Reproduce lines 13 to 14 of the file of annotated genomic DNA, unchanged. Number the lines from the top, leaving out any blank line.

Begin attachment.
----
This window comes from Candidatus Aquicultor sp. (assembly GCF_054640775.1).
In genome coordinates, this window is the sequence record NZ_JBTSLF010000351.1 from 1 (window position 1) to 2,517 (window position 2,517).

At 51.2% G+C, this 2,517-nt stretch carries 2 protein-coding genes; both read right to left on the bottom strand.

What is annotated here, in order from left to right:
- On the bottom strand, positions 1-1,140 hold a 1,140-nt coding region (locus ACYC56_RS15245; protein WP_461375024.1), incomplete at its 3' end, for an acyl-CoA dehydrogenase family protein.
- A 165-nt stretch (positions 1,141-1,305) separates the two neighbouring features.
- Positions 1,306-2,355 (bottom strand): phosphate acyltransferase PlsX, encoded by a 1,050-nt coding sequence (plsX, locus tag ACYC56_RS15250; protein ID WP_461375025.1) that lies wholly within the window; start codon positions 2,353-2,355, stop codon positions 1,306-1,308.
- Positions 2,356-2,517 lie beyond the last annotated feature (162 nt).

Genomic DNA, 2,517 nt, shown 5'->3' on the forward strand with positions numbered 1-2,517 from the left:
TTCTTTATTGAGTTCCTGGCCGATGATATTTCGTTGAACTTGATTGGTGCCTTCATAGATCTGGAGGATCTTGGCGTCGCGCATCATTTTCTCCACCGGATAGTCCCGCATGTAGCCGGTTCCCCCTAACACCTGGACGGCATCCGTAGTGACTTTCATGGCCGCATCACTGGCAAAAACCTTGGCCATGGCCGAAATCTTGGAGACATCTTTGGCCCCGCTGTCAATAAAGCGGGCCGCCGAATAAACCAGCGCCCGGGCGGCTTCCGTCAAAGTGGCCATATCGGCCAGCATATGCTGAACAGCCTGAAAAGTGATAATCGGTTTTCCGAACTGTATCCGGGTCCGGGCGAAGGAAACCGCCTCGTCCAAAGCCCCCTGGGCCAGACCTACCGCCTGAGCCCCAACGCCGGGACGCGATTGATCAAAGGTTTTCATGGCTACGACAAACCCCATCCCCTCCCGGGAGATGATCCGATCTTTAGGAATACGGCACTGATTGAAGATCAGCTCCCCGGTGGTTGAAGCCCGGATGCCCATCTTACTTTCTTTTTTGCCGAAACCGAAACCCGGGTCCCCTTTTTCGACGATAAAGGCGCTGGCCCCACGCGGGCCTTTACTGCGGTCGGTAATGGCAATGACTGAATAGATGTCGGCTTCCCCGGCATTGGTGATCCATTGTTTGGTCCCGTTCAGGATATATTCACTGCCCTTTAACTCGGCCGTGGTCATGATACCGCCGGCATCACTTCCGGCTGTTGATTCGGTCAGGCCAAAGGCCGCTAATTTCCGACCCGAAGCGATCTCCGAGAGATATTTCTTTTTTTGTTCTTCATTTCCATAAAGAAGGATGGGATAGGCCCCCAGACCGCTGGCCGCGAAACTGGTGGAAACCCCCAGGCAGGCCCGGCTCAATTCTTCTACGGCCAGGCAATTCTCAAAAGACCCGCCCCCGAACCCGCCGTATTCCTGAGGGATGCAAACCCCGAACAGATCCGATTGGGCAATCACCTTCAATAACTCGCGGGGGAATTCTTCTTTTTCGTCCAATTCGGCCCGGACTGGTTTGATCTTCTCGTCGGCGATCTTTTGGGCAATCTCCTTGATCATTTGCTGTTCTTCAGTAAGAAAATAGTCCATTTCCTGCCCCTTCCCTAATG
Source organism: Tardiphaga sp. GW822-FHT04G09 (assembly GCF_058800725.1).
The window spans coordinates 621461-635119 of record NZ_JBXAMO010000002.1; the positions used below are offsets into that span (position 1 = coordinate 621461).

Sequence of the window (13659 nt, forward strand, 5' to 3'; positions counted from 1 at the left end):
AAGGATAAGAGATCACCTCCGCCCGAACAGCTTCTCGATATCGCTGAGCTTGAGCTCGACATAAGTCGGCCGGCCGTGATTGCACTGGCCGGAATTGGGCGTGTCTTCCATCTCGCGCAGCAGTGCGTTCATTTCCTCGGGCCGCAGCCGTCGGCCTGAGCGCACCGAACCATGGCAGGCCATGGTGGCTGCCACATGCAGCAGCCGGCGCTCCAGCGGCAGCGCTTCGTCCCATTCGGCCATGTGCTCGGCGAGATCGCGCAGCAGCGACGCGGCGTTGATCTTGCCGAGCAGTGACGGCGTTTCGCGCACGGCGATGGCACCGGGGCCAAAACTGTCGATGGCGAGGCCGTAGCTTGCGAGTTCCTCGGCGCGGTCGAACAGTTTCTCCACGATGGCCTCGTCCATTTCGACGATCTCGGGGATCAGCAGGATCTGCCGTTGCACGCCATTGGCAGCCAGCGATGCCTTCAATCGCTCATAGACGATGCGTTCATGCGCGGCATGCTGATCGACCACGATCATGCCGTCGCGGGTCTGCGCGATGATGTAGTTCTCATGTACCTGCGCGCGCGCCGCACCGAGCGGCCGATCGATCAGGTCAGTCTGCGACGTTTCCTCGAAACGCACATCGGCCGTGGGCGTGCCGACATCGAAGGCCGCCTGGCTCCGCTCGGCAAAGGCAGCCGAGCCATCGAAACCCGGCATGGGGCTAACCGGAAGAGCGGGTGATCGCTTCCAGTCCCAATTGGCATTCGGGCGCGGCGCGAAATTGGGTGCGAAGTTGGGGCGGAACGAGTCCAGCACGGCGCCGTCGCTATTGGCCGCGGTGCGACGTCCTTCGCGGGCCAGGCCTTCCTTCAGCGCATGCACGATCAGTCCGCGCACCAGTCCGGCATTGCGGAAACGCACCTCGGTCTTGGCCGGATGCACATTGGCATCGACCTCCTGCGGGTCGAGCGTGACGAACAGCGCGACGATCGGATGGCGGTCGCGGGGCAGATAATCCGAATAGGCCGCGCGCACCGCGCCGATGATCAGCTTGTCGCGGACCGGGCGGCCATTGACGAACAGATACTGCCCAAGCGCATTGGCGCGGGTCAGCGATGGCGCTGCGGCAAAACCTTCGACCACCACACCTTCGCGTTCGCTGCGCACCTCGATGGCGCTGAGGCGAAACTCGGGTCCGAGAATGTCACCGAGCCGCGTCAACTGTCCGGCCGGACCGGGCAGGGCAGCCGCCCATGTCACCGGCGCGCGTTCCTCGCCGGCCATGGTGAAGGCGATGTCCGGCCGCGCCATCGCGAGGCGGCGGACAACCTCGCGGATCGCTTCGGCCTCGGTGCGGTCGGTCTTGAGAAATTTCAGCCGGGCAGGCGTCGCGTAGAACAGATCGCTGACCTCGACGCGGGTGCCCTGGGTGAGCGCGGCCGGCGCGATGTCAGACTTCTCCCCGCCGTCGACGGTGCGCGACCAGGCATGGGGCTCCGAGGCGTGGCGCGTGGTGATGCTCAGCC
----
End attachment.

Sequence of the window (13659 nt, forward strand, 5' to 3'; positions counted from 1 at the left end):
AAGGATAAGAGATCACCTCCGCCCGAACAGCTTCTCGATATCGCTGAGCTTGAGCTCGACATAAGTCGGCCGGCCGTGATTGCACTGGCCGGAATTGGGCGTGTCTTCCATCTCGCGCAGCAGTGCGTTCATTTCCTCGGGCCGCAGCCGTCGGCCTGAGCGCACCGAACCATGGCAGGCCATGGTGGCTGCCACATGCAGCAGCCGGCGCTCCAGCGGCAGCGCTTCGTCCCATTCGGCCATGTGCTCGGCGAGATCGCGCAGCAGCGACGCGGCGTTGATCTTGCCGAGCAGTGACGGCGTTTCGCGCACGGCGATGGCACCGGGGCCAAAACTGTCGATGGCGAGGCCGTAGCTTGCGAGTTCCTCGGCGCGGTCGAACAGTTTCTCCACGATGGCCTCGTCCATTTCGACGATCTCGGGGATCAGCAGGATCTGCCGTTGCACGCCATTGGCAGCCAGCGATGCCTTCAATCGCTCATAGACGATGCGTTCATGCGCGGCATGCTGATCGACCACGATCATGCCGTCGCGGGTCTGCGCGATGATGTAGTTCTCATGTACCTGCGCGCGCGCCGCACCGAGCGGCCGATCGATCAGGTCAGTCTGCGACGTTTCCTCGAAACGCACATCGGCCGTGGGCGTGCCGACATCGAAGGCCGCCTGGCTCCGCTCGGCAAAGGCAGCCGAGCCATCGAAACCCGGCATGGGGCTAACCGGAAGAGCGGGTGATCGCTTCCAGTCCCAATTGGCATTCGGGCGCGGCGCGAAATTGGGTGCGAAGTTGGGGCGGAACGAGTCCAGCACGGCGCCGTCGCTATTGGCCGCGGTGCGACGTCCTTCGCGGGCCAGGCCTTCCTTCAGCGCATGCACGATCAGTCCGCGCACCAGTCCGGCATTGCGGAAACGCACCTCGGTCTTGGCCGGATGCACATTGGCATCGACCTCCTGCGGGTCGAGCGTGACGAACAGCGCGACGATCGGATGGCGGTCGCGGGGCAGATAATCCGAATAGGCCGCGCGCACCGCGCCGATGATCAGCTTGTCGCGGACCGGGCGGCCATTGACGAACAGATACTGCCCAAGCGCATTGGCGCGGGTCAGCGATGGCGCTGCGGCAAAACCTTCGACCACCACACCTTCGCGTTCGCTGCGCACCTCGATGGCGCTGAGGCGAAACTCGGGTCCGAGAATGTCACCGAGCCGCGTCAACTGTCCGGCCGGACCGGGCAGGGCAGCCGCCCATGTCACCGGCGCGCGTTCCTCGCCGGCCATGGTGAAGGCGATGTCCGGCCGCGCCATCGCGAGGCGGCGGACAACCTCGCGGATCGCTTCGGCCTCGGTGCGGTCGGTCTTGAGAAATTTCAGCCGGGCAGGCGTCGCGTAGAACAGATCGCTGACCTCGACGCGGGTGCCCTGGGTGAGCGCGGCCGGCGCGATGTCAGACTTCTCCCCGCCGTCGACGGTGCGCGACCAGGCATGGGGCTCCGAGGCGTGGCGCGTGGTGATGCTCAGCC